The 3rd Southern General Hospital opened at the beginning of the war in the University Examination Schools. It was one of twenty three Territorial Force general hospitals, housed in converted civilian buildings in key locations, selected for this purpose before hostilities commenced. The general hospitals acted as district ‘hubs’, treating the wounded who could then be moved to auxiliary hospitals nearby to complete their convalescence. The 3rd Southern General eventually expanded to occupy at least 10 sites in and around Oxford, including the Cowley Road workhouse, the Town Hall and the Oxford Masonic Buildings on the High.
Somerville’s proximity to the Radcliffe Infirmary made it an obvious choice when the 3rd Southern General Hospital needed to expand; stretcher access to the Infirmary’s operating theatres was created by knocking a hole in the north wall of the College. Initially the Somerville Section took in all ranks, with the Maitland Building reserved for officers, but it was soon decided that the nature of the accommodation available in the College – small rooms in large number – was best suited to use for officers only.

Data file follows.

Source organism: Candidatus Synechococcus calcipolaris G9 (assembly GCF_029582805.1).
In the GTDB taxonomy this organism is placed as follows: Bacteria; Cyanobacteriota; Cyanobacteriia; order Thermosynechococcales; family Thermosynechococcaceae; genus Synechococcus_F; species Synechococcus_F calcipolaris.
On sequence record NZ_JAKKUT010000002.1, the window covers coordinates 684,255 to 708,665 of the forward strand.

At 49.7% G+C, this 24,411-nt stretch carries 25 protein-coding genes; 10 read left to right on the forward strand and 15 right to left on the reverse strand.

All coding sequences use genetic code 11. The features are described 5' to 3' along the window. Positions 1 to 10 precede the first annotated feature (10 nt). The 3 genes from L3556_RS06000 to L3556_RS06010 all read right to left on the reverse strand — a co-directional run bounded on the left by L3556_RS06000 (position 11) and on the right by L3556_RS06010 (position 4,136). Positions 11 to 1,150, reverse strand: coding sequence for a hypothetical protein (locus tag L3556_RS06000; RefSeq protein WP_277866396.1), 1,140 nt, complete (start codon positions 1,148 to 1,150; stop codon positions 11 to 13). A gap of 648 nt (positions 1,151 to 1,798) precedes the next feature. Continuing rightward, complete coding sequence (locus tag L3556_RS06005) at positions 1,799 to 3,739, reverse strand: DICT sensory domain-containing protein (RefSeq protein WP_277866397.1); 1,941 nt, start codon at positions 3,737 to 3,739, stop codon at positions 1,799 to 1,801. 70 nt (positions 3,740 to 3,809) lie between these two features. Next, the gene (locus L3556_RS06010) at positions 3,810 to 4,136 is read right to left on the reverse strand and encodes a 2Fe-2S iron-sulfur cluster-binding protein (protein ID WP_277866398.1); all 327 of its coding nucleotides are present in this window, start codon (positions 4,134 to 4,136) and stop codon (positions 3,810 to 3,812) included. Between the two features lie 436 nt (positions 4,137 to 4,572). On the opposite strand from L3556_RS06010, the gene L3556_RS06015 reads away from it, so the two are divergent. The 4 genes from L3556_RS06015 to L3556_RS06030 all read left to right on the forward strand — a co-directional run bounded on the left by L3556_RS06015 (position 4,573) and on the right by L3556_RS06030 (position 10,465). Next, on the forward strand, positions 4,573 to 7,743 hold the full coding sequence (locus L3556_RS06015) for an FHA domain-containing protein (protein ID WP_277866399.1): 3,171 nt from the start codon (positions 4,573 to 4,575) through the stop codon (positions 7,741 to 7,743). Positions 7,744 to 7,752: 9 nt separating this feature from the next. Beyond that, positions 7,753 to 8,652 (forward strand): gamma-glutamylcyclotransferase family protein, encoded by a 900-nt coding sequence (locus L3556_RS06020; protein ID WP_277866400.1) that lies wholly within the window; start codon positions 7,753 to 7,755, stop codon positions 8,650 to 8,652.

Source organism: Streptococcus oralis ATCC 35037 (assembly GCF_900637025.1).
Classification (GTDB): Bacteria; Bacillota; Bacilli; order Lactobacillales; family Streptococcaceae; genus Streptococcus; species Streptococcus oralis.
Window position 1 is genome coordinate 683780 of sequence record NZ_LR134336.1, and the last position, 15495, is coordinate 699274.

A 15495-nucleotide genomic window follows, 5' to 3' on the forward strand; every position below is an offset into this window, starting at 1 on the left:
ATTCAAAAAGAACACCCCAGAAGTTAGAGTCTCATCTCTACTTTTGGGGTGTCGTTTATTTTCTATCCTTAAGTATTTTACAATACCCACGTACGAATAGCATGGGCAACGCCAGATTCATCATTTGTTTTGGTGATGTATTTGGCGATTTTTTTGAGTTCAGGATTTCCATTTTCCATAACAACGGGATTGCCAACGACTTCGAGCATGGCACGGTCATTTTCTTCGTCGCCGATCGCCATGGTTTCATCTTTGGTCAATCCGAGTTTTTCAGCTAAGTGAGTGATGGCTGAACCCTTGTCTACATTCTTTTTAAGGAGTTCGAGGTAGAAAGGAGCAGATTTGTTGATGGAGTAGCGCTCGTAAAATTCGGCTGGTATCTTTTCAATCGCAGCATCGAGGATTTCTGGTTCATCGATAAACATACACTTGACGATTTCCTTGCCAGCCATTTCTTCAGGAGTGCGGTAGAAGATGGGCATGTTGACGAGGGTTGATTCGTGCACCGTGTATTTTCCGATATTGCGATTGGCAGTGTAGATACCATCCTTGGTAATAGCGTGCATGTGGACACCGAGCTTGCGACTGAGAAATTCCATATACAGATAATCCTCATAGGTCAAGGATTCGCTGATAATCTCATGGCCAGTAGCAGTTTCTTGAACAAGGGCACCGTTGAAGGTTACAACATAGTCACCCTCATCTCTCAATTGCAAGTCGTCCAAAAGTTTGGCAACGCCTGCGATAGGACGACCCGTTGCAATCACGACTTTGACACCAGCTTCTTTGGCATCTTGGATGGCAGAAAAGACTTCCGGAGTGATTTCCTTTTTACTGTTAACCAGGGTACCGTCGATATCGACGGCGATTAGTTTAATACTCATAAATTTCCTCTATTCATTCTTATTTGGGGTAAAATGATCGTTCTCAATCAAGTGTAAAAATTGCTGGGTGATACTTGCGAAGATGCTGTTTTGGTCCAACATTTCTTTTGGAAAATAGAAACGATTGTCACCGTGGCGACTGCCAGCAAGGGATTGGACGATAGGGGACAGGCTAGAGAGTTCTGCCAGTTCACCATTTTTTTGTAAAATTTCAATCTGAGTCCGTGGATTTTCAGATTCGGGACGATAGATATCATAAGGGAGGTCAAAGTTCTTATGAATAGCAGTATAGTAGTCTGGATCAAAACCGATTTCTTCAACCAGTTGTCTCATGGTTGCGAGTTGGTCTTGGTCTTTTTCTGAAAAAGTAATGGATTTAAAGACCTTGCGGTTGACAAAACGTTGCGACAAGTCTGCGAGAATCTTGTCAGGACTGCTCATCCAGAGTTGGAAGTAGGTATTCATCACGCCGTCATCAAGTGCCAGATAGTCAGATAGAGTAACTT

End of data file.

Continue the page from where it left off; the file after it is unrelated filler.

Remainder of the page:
As promised in Colonel Ranking’s letter to Miss Penrose (see March blog), attempts were made to protect the buildings; at first, the Hall was used as a ward, with a bathroom built into one corner and its oak floor and panelling preserved in places under deal cladding. It later reverted to use as a dining room and Somervillian Constance Savery was to recall a notice which had been put up in the Hall: “Officers are requested not to throw custard at the walls”.
Privileges denied to the students were allowed to the patients; “In the old days you paid a threepenny fine per court if you crossed the tennis lawns in heeled shoes, today these same lawns are given up to cricket and crutches. The garden is as great a blessing to the wounded as it was to us.” (SSA Annual Report, 1915). Students sought to assist those convalescing in Somerville by organising a ‘comforts’ table (for magazines, stamps and stationery), setting up a sewing party to make shirts for the discharged soldiers and wheeling out the wounded in their Bath chairs.
Visiting the College shortly before she left to begin nursing, Vera Brittain thought Somerville was “much better as a Hospital than a College. The Hall and the JCR make fine wards, and it is all so sweet and clean and fresh that it must be quite a joy to be convalescent here.” (Chronicle of Youth, 15th June 1915).